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In the company I work for, we have a web application developed with ASP.NET MVC2 and hosted on IIS7.

In a specific action, we return a JsonResult object holding an array. This array is updated daily; so any request coming in the same day will end up with the same response.

public ActionResult SomeAction(int id)
    // Some calculations
    return Json(resultArray, JsonRequestBehavior.AllowGet);

Since the operation is costly, we wanted to improve performance with browser caching and so.

I added a cache header, so we are telling user browser to cache the result till the next update of the database.

Besides that, I want to add a "Last-Modified" header, so browser will ask for if the source is modified after the specified date.

What is the way to accomplish that? I want to check if DB is modified after the date browser asked (Last-Modified header) and if not modified, I want to return 304 just IIS automatically does for static files (images, css and js files etc)

share|improve this question
Yes, but outputcache attribute needs compile-time defined duration, I need to check DB on runtime for last modified date. – SadullahCeran Oct 2 '11 at 21:55
That's right. But what's your actual question? It sounds like you have everything figured out. If you set Expires and Last-Modified and the Cache-Control stuff, shouldn't everything just work? – bzlm Oct 2 '11 at 21:57
I am using Expires, MaxAge, Cacheability successfully. But I couldn't figure out how to use Last-Modified header and check if browser is asking with "If-Modified-Since" header. So right now, if browser sends request with "If-modified-since" header, I am sending HTTP200 in any way. Thanks for your help by the way :) – SadullahCeran Oct 2 '11 at 22:03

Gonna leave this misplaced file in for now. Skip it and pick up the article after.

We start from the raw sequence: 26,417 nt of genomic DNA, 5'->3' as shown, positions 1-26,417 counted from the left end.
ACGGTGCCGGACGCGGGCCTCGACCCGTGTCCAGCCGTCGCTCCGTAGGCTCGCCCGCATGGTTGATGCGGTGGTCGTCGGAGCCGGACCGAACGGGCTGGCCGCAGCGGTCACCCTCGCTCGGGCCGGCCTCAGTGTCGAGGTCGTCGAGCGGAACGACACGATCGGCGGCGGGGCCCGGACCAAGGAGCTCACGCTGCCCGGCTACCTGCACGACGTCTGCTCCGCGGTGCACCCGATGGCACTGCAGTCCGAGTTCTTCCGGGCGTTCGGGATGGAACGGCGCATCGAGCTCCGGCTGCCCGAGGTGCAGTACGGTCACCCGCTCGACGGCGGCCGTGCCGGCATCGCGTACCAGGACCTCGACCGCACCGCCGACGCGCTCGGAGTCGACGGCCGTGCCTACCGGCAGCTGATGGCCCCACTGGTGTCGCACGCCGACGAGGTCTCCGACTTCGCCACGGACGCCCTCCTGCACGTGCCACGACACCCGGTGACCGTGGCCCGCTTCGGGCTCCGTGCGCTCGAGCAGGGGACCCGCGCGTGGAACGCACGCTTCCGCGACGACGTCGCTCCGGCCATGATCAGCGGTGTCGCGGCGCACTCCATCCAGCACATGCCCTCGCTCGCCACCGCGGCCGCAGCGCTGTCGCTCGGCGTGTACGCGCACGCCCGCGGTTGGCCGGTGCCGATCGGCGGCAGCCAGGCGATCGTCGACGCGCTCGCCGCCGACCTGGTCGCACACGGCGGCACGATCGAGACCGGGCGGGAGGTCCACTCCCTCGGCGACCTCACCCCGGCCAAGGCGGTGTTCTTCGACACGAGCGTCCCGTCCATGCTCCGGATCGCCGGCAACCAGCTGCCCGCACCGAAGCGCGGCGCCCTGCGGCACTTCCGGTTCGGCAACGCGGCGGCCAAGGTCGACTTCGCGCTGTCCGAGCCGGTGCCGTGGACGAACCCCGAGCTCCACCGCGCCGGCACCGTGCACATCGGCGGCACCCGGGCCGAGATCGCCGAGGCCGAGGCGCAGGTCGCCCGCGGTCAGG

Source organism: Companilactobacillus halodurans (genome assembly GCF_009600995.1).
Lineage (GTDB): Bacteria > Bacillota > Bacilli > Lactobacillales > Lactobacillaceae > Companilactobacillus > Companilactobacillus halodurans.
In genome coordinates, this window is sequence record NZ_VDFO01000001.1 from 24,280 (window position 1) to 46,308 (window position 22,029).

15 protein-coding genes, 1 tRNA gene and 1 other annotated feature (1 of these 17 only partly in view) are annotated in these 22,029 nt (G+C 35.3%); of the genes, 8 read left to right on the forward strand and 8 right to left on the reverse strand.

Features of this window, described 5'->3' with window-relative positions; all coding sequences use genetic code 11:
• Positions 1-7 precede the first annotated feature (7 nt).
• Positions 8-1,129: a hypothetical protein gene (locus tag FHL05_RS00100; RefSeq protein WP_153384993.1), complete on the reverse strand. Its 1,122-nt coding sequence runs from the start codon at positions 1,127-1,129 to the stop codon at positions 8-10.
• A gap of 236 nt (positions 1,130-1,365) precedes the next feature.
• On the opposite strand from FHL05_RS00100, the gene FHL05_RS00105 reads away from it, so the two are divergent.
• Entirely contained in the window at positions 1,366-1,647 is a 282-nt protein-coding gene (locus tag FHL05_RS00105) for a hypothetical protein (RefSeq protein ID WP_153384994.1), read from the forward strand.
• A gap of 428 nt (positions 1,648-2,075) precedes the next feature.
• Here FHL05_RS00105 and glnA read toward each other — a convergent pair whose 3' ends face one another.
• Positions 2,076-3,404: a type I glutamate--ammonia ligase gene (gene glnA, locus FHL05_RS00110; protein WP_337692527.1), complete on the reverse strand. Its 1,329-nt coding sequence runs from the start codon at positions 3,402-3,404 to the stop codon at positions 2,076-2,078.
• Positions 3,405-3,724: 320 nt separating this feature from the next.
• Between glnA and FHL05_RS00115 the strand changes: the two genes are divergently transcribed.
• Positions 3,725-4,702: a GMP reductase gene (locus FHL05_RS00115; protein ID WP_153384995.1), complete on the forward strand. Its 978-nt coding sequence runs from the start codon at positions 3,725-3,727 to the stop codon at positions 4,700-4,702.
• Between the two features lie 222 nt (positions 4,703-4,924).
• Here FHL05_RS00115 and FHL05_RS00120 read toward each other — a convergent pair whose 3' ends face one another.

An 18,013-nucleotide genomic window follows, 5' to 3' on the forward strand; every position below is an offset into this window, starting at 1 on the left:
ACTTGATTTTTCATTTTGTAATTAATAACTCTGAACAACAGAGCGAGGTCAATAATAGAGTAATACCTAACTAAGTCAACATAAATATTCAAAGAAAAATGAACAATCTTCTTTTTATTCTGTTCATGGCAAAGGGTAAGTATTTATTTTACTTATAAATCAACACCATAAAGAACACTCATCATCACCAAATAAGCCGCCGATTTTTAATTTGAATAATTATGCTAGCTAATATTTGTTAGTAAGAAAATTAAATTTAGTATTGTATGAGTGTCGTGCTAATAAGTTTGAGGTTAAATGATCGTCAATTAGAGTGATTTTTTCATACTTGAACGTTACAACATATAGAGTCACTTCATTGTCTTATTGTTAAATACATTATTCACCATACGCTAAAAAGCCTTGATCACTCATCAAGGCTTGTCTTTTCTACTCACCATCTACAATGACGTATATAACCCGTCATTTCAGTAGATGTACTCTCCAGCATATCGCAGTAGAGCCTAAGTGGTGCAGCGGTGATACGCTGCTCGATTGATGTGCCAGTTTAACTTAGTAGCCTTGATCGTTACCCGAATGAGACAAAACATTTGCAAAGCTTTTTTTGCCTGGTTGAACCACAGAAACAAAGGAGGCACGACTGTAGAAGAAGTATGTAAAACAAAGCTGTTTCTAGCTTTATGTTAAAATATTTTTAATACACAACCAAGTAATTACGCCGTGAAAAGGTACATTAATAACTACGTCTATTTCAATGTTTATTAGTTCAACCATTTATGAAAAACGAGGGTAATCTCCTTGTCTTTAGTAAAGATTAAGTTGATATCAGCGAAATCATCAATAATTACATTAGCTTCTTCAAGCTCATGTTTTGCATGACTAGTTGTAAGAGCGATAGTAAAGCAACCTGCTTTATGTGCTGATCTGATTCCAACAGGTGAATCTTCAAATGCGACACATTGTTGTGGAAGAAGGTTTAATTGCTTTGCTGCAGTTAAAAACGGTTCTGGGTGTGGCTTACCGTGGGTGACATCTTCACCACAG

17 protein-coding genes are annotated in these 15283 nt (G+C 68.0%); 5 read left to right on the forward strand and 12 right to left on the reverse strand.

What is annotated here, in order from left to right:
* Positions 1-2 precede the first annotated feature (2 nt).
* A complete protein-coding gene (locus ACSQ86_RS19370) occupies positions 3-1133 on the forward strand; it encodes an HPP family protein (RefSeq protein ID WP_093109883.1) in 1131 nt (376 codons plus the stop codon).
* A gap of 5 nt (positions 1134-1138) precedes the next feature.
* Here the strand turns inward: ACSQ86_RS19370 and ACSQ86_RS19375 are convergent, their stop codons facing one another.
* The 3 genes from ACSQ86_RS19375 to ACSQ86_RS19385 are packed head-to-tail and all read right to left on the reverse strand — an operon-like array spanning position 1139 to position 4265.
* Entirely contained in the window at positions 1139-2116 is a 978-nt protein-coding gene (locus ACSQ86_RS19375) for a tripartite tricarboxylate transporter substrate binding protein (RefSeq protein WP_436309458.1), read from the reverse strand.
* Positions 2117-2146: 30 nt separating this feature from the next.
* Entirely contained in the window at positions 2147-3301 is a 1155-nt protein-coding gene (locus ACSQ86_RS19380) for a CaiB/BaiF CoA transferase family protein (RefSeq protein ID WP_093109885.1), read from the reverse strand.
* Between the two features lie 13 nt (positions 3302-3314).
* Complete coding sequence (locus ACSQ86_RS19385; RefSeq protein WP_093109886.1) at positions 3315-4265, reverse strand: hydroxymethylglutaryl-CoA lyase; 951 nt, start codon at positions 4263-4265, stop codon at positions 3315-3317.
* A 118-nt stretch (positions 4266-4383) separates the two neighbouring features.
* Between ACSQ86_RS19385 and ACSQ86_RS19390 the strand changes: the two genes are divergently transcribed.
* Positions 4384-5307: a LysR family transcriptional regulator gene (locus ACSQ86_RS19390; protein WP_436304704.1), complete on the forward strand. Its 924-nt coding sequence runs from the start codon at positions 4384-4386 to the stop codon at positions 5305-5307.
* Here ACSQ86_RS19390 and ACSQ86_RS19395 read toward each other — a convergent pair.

up vote 3 down vote accepted

Add a truthful Last-Modified header. If your data is updated daily, you should know when, right?

Then, in the beginning of the action method, add a check for the incoming If-Modified-Since by parsing that datetime string in the HTTP request and checking against the actual last-modified time of your data. If the data hasn't been modified, just return 304 manually. If it has, do what the action method normally does.

You could also (or instead) return an ETag with your content, the value of which must then change whenever the content changes.

Then wrap the whole thing up as an ASP.NET MVC Action Filter for reusability.

Then post about it on your blog. :)

To protect against misbehaving clients and clients who don't cache anything (perhaps your data is loaded by an application and not a desktop browser), you could store the result of the action method in the ASP.NET output cache anyway, to avoid the costly operation. You'd probably have to VaryByCustom to implement absolute expiration though. 

share|improve this answer
Thanks for kind answer :) I first visited 58bits via link you gave, are you the author of the blog post? I just wonder. – SadullahCeran Oct 9 '11 at 20:57
Nope. It just seemed similar to what you need. – bzlm Oct 9 '11 at 21:57

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